Hip Hop Legend Billy Danze (M.O.P.) Gives Candid Interview

Hip hop icon Billy Danze is one half of the legendary group M.O.P aka Mash Out Posse alongside Lil F.A.M.E hailing from my hometown Brownsville. The group is known for hits like “How About Some Hardcore“, “Ante Up“, “Cold as Ice“, and many more. Billy Danze is back with hot project titled 6 Pack. The hip hop vet unloaded lethal bars. Fans and media outlets have been going crazy over the new visuals and music. I had the pleasure of of chopping it up with Billy Danze to discuss his career and current hot topics in hip hop right now.

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Who are your musical influences?

When I started professionally, Daddy Kane, Biz, the whole Juice Crew, Scarface, Gang Starr, KRS One, Rakim of course. My passion initially came from music my father and mother was playing. The Ojays and Temptations. Real music…good, good music.

When did you and Fame meet?

I don’t remember. I can’t say I met him at the park or at the store. It’s been that long. You can ask him the same question. I don’t even recall when or how we met . That’s how long we been rocking.

How did you come up with that name Mash Out Posse (M.O.P.)?

Well, we used to police our neighborhood in Brownsville. We called ourselves the Mash Out Posse. We were domestic violence police. It wouldn’t be a good idea to have problems with your girl on our blocks. The name just stuck with us.


Danze & Fame

How did you feel with the success of Ante Up?

At some point in my career I was expecting it. I was hoping it happened. When it happened, I was like wow whats going on? It’s crazy because public perception of Ante Up was that it was about violence or robbing. Actually, it was about us getting the recognition we deserved for the music we put out.

Tell us your thoughts on the evolution of hip hop

You know what, I actually like it. Most people think the older cats are bitter about it. I’m not. Imagine if Kool Herc, Bam and other dudes that started in the Bronx said it stops with them. We wouldn’t even be having this conversation. We need new artists. I love the direction it’s headed in. Hip hop has to grow. When it first started people said it wouldn’t last longer than ten years . Now look at it forty years plus in the game and people who grew up where we are from are disgustingly rich because of it. Back then we had didn’t have it like that. I love the way hip hop is now . Long live hip hop! Let’s keep it going!

Are DJs playing what’s actually hot or being paid to play certain artists?

People think DJs control the music. Sometimes the DJ spin stuff they don’t want to. The fans want to hear what they want to hear. They get mad at the artists for what’s being fed to them by the DJ. Its not the artist fault. I’ve rolled up to radio stations and asked DJ why you not playing my music? You know which stations. I was a hot head at the time. I didn’t understand the game. If you look for a clean M.O.P album it would be nothing but an instrumental. The DJ couldn’t do anything with album with all the cursing. I had to apologize for going in on them at the station and at shows about music they couldn’t play on the air. I say that not because I want the Djs to play my music now. I’m just older and know more about the business.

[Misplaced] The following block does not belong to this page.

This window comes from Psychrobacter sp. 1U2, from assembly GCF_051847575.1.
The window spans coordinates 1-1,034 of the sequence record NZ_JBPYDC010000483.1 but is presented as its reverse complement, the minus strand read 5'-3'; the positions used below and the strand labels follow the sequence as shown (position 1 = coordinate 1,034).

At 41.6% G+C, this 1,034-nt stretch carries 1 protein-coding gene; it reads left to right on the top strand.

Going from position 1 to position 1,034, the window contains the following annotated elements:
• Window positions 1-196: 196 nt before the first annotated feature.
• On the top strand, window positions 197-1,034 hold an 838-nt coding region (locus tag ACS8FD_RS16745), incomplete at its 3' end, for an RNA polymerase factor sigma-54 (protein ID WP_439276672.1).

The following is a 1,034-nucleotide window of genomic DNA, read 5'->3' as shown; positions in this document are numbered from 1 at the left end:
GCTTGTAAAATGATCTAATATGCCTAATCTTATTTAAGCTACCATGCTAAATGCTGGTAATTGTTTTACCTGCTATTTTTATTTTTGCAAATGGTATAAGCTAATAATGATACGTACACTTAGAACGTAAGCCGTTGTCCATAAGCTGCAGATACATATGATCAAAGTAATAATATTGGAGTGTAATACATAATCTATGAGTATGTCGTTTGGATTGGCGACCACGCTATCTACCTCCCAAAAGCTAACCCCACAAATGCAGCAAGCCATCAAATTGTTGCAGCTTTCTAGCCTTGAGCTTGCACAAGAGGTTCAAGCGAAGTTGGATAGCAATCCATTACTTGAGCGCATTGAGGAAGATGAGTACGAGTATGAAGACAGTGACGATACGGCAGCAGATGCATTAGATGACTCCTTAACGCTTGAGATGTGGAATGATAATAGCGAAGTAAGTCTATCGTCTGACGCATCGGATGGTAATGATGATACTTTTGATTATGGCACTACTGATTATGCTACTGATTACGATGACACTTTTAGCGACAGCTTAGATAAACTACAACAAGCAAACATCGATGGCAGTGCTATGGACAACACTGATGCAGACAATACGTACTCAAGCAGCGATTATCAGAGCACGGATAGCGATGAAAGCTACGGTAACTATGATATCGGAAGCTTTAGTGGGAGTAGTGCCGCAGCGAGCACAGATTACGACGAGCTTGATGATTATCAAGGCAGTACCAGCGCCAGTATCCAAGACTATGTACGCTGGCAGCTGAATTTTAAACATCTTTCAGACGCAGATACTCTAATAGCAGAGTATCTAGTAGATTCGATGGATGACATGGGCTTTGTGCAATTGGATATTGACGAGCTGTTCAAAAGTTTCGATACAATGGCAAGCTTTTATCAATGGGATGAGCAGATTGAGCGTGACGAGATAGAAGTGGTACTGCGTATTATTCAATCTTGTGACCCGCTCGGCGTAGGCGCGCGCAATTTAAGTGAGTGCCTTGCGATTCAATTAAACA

In the latest situation with De La Soul, what are your thoughts on streaming services?

Streams gives fans access to music quicker. It helps you work towards building fan base. It’s all the same thing to me as an artist whether it’s physical sales or streams. Now as far as the labels go, I’ve never really been for labels with the exception of the first to sign me. I thank them for giving me a shot . Imagine if artists stopped making music and stopped all of our music from being played on all outlets radio etc. If everybody just stopped collectively, the world would go nuts without music. We provide a major service. We really don’t need the labels now . I don’t know what kind of deals people are in. If we allow the label the privilege to do a deal, it should be fair and designed for artists to get the bulk. I think Tommy Boy wants 90%. That’s crazy. You can’t be greedy in these situations. Shout out to De La Soul. I hope they get things worked out. Death to Tommy Boy.


Tell us what inspired this latest project.

I felt like hip hop was in a ” good music” recession. So I was coming through with a stimulus package. The 6 Pack is my version of a single. I’m just giving small doses at a time . Some producers on my project are Big Scoob. He used to dance for Big Daddy Kane. Halle Berry was done by from Connecticut. I picked a bunch of emerging producers. We need fresh blood in this music. The sound came out pretty dope too.

Who would you like to collaborate with in the future?

I’ve had a conversation with Kendrick Lamar and his people. Young M.A. is dope I spoke with her and her people too. This is new for me . I’m not one of those guys who reach out to get people on my records. I’ve had features with Busta Rhymes, Jay Z, 50 They asked me to get on a record. We made it happen. I want to expand and advocate more with the music . I want to work with younger artists.

Let’s form a super group. Who would you pick?

Kool G Rap Rakim Scarface and I would call us Men of Honor

It’s always a pleasure speaking with Billy Danze. He’s down to earth and has so much knowledge to share on the industry. Weekly Rap Gods would like to thank him for his countless contributions to the culture. He has rightfully earned the title Rap God.

Get Billy Danze’s latest project ‘6 Pack’ now: